The Big Smothering State

By Edward Hadas
August 1, 2012

For more than three centuries, defenders of people’s freedom and dignity against the oppression of governments have frequently focused on economic depredations. In the 17th century, John Locke decried unjust limits on private property. In the 20th century, Friedrich Hayek attacked the state’s control of the means of production. The Austrian philosopher, who is a kind of patron saint for today’s crusaders against big government, was certain that men could not be free without free markets. He saw socialist economics behind all big governments, which he believed to be universally oppressive.

It is not only the enemies of powerful governments who have considered economic matters to be pre-eminent. The followers of Karl Marx disagreed totally with Hayek about government and freedom. They thought free markets led only to the oppression of the poor by the rich and that large states were needed to defend true freedom. However, like Hayek, they put the economy at the centre of the debate about the proper role of government. They merely reversed his primary prescription, with pure Marxists calling for total government control of the economy and revisionists calling for a strong state and a carefully limited private sector.

The revisionist Marxists are now known in Europe as Social Democrats and in the United States as Democrats (although few would admit this intellectual ancestry). They have had their way with the economy throughout the developed world – and the economies have basically flourished. Extensive, active and basically honest governments are good economic stewards. Big governments support and supervise the massive investment projects, complex technological standards and the astounding diversity of tasks required for industrial economies to thrive. Thorough tax systems restrain the rich while welfare benefits protect the poor.

Still, economic success is not enough to justify the ambitious and intrusive contemporary approach to government. The Big State should be judged by a more complex standard than simple material prosperity.

Hayek feared the terrible regimes of the Stalinist Soviet Union and Nazi Germany. Modern governments are nothing like those Big Oppressive States. Still, they can fairly be called Big Smothering States. There are three ways in which the government makes society less free, and in all of them the economy is the exception.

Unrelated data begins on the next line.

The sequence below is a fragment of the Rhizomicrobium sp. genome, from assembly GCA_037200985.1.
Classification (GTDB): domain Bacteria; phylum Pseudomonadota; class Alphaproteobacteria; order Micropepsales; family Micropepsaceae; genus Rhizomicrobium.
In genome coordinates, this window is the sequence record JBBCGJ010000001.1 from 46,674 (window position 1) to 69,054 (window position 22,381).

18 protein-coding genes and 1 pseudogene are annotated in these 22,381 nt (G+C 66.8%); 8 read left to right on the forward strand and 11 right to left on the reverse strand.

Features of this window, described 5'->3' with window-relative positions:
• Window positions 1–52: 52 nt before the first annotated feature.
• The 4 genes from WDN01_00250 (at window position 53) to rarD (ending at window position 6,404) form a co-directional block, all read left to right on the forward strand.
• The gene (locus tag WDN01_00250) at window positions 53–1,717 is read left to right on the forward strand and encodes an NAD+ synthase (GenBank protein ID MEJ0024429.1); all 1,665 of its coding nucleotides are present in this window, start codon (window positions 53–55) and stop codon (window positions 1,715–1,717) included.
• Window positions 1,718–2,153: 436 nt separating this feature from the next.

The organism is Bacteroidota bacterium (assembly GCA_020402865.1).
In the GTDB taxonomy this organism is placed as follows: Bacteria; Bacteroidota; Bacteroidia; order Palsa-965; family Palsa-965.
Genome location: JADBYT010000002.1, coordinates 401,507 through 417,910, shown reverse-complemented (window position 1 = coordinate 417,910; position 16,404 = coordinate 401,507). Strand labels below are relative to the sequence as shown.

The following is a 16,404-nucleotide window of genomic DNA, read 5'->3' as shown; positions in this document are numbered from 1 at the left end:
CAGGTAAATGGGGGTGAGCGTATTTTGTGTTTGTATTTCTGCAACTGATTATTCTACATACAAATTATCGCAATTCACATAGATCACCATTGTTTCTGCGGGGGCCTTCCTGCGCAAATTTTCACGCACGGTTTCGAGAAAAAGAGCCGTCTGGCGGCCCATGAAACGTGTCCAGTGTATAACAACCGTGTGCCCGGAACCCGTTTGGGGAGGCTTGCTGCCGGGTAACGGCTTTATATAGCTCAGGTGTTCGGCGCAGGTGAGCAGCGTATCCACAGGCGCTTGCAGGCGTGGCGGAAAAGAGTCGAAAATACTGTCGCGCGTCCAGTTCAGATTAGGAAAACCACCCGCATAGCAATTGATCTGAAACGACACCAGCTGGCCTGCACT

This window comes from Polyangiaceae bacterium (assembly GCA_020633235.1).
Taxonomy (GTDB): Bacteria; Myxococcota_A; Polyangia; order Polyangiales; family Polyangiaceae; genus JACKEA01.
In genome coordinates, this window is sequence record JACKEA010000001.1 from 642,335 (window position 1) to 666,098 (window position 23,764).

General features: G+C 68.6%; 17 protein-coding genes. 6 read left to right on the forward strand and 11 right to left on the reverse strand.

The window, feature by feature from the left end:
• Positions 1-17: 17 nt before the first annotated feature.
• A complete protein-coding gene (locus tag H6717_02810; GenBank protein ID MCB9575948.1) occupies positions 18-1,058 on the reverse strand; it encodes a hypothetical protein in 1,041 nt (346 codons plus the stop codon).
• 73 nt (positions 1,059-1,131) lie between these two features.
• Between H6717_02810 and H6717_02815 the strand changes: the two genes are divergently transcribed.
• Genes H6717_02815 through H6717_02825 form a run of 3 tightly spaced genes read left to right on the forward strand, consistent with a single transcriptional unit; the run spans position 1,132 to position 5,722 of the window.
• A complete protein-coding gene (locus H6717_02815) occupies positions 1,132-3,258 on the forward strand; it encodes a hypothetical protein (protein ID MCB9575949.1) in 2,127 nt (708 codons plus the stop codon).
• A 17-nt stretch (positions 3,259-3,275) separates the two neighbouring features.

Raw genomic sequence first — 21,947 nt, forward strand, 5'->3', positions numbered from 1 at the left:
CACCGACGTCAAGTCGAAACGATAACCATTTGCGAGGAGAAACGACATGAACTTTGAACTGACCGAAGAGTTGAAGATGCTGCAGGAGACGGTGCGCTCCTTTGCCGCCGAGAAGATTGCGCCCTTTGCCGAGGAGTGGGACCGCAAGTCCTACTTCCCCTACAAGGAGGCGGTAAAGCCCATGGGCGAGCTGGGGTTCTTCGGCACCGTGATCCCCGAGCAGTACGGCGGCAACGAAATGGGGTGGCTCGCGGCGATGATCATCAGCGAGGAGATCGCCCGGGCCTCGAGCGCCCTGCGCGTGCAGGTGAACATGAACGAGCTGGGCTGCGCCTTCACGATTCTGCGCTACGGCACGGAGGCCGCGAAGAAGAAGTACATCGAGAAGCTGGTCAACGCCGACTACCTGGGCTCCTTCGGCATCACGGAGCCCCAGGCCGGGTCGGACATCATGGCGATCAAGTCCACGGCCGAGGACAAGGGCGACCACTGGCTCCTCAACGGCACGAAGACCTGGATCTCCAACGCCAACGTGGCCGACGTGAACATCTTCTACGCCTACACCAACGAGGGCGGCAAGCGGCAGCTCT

First, contemporary governments deal primarily with individuals; they generally ignore, restrict or repress what sociologists call civil society – families, churches, schools, unions and other sorts of voluntary organisations. The state increasingly guides and restricts the actions of these once largely autonomous groups. As the freedom and authority of intermediate organisations is reduced, the power and authority of the state is increased. It becomes harder to find activities which are not closely supervised by the government.

In contrast, civil society is thriving in the economy, in the form of corporations. These enterprises can develop their own cultures and communities with relatively little interference from the government. Some employees may find the cultures inane or even inhumane, but at least the state mostly leaves them alone.

Second, the Big State relies on smothering bureaucracies. Over the last three generations governments’ rule-books and administrative staffs have expanded massively. The result is that the freedom and creativity needed to educate, care, punish and help are restricted by overly rigid rules and regulations. Moral concerns are often ignored.

In the economy, though, bureaucracy is basically beneficial. Only rule-bound hierarchical organisations could organise the thousands of strangers well enough to provide the many goods of industrial prosperity. Government and corporate bureaucracies form an almost seamless web.

Third, modern governments pursue a controversial social agenda. Locke’s vision of governments which leave as much of life as possible to the governed, has disappeared. Modern states have precise goals for school curricula, health care, art, sport and sexual roles. In most domains, the state’s vision is shared by the majority of the population, but that still leaves a deeply opposed minority smothered by the state’s demands for conformity.

Once again, it is quite different in the economy. There the basic goals of the Big State – increased prosperity and ample opportunities for work – are much less controversial. I would argue for some modifications, for example less much emphasis on GDP growth and more on labour and the environment. In comparison to the debates on social policy, though, such complaints are little more than quibbles.

The crusade against big government needs a new patron. Hayek’s focus on economics makes the attack look silly, for he is complaining about modern government at its best. It would be better to draw a clear distinction between the generally helpful Big State of the economy and the Big Smothering State of the rest of society. Of course, the two developed together and remain closely entwined. It is worth trying to pry them apart – to let the first flourish and the second wither.